() for better viewing.) The top face is

S 1 and contains R

+

(). In this gure, a single 1-handle is attached to

R

+

(). The point x is then the contact class.

given in [HKM2], and will be omitted. The proof of the independence of choice of basis is

similar to that of [HKM2], and we highlight only the dierences in Section 3.1.

We dene a positive stabilization in the relative case as follows: Let c be a properly

embedded arc in S; in particular, it can pass through R

+

(). Attach a 1-handle to S at the

endpoints of c to obtain S

the 1-handle. Then a positive stabilization of (S, R

+

(), h) is (S

, R

+

(), R

h), where R

and h is

important, since we are not allowed a global conjugation of S when we only have a partial

open book.

Every two partial open book decompositions representing the same contact structure

become isotopic after performing a sequence of positive stabilizations to each. The proof

follows from Theorem 1.2: Let us consider the case when c

0

is attached to K

0

. Since

M N(K) S [1, 1]/

0

can be viewed as

a Legendrian arc on S 0 S [1, 1]/

. Attaching a neighborhood of c

0

to N(K

0

)

is equivalent to drilling out a standard neighborhood of the Legendrian arc c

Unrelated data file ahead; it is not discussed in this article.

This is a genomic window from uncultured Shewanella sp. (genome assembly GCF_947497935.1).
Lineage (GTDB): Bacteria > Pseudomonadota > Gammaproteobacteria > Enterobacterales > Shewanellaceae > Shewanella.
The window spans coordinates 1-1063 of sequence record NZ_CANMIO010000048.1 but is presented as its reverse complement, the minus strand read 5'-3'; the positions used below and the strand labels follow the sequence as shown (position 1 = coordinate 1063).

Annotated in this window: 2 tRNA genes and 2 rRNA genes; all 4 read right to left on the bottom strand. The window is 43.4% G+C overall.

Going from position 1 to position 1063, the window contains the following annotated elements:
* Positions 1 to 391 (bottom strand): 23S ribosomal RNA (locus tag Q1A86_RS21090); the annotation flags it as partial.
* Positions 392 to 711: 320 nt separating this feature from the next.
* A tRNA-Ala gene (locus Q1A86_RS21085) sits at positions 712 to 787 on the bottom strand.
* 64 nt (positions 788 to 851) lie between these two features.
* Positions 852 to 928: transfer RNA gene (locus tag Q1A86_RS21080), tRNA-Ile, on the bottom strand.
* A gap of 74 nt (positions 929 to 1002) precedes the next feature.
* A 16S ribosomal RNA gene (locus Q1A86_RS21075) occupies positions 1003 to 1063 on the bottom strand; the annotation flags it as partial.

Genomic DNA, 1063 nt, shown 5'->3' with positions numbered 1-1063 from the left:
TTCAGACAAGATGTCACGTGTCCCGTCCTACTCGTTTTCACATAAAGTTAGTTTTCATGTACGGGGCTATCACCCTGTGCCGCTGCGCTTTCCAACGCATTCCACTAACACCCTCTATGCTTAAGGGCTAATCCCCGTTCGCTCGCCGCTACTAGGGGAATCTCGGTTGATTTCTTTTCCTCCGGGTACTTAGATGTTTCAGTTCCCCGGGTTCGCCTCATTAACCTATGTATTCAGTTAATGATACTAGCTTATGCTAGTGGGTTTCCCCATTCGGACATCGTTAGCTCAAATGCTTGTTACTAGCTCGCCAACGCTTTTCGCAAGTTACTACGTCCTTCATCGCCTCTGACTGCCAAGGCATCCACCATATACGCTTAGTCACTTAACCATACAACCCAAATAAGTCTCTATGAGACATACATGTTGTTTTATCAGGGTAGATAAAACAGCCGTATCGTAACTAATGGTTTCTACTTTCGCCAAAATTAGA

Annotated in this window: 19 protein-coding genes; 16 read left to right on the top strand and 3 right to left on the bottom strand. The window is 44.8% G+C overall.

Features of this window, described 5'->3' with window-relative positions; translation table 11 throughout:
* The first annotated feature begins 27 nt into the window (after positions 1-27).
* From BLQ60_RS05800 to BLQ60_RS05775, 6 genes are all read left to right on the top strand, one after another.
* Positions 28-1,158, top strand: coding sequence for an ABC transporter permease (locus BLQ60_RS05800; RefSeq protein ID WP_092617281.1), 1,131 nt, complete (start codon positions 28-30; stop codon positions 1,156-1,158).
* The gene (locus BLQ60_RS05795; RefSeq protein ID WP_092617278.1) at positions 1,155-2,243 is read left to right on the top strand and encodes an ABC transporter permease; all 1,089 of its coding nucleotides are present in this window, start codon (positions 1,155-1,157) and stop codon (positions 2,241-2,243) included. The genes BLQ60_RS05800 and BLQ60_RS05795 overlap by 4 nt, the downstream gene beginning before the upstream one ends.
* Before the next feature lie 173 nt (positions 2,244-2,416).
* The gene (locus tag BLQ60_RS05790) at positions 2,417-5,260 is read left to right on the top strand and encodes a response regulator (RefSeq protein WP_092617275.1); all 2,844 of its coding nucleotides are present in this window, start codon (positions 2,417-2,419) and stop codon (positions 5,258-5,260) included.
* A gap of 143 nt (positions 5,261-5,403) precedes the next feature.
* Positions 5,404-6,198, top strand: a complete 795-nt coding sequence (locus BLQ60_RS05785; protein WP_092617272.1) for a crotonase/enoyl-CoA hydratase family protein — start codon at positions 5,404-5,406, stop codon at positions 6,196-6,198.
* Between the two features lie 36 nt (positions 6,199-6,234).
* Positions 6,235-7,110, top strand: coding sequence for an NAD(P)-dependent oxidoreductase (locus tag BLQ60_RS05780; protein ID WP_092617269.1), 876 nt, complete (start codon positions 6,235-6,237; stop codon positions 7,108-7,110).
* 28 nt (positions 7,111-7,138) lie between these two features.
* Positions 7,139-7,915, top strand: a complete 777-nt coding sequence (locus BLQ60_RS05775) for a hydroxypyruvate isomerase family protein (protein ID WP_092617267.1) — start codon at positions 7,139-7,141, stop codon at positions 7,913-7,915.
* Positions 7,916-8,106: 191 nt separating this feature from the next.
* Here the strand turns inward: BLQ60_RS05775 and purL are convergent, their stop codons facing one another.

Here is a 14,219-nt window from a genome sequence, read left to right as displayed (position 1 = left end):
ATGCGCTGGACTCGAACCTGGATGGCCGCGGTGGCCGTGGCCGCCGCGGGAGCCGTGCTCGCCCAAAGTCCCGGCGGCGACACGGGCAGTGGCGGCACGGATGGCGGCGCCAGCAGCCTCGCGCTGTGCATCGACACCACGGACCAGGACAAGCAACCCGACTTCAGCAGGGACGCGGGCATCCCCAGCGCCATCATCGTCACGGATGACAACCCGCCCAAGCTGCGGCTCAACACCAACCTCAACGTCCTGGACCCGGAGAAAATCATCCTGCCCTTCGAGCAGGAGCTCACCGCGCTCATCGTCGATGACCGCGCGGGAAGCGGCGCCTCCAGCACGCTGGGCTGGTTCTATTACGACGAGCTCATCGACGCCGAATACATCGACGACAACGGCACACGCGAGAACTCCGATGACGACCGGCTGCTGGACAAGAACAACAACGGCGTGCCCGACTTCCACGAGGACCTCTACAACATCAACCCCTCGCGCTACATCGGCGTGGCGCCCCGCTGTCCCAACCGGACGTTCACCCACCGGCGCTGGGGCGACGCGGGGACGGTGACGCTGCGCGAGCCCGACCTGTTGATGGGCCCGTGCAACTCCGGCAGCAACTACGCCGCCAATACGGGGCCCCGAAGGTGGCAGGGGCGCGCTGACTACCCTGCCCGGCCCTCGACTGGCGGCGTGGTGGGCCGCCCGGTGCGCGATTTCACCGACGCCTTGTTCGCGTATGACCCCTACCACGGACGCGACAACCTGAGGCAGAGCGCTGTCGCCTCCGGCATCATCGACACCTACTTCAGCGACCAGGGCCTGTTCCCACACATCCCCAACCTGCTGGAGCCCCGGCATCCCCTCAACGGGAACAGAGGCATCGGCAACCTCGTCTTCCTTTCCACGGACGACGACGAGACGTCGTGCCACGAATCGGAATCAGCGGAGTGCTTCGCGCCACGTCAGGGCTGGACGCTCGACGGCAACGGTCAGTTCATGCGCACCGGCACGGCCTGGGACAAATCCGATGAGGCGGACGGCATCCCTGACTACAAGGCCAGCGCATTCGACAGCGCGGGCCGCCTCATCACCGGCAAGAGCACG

0

S 0.

Recall that the monodromy map h sends P 1 to S 1. Since the drilling takes place

in the region S [1, 1], after h is applied, the new monodromy map is R

h.

The invariance under stabilization in the closed case can be argued as follows, once we

establish the independence of choice of basis: Suppose the stabilization occurs along the

properly embedded arc c in S. Take a basis a

1

, . . . , a

r

for S so that all the a

i

are disjoint

from c. The arc c may be separating or nonseparating (even boundary-parallel), but there

is a suitable basis in either case. Then take the basis a

0

, a

1

, . . . , a

r

for S

, where a

0

is the

cocore of the 1-handle attached onto S. Then

0

and

0

intersect exactly once, and

0

is

disjoint from the other

i

by construction. Although there is a natural chain isomorphism

between CF(, ) and CF(

0

,

0

), where =

1

, . . . ,

r

and =

1

, . . . ,

r

,

it is not clear that the identication is consistent with the stabilization and handleslide

maps in [OS1]. In Lemma 3.5 we prove that EH(S, h, a

1

, . . . , a

r

) is indeed mapped to

10 KO HONDA, WILLIAM H. KAZEZ, AND GORDANA MATI

C

EH(S

, h

, a

0

, . . . , a

r

) under the stabilization and handleslide maps in [OS1]. (Notice that

this proof of invariance could have been used in [HKM2] without appealing to the equivalence

with the Ozsvath-Szabo contact invariant. This was pointed out to the authors by Andras

Stipsicz.)

Now, if R

+

() is not a homotopically trivial disk, then it is not always possible to nd

a basis a

1

, . . . , a

r

which is disjoint from the arc of stabilization c. This diculty is dealt

with in Section 3.2.

3.1. Change of basis. Let a

1

, a

2

, . . . , a

r

be a basis for (S, R

+

()). After possibly re-

ordering the a

i

s, suppose a

1

and a

2

are adjacent arcs on A = P , i.e., there is an arc

A with endpoints on a

1

and a

2

such that does not intersect any a

i

in int(). Dene

a

1

+ a

2

as the isotopy class of a

1

a

2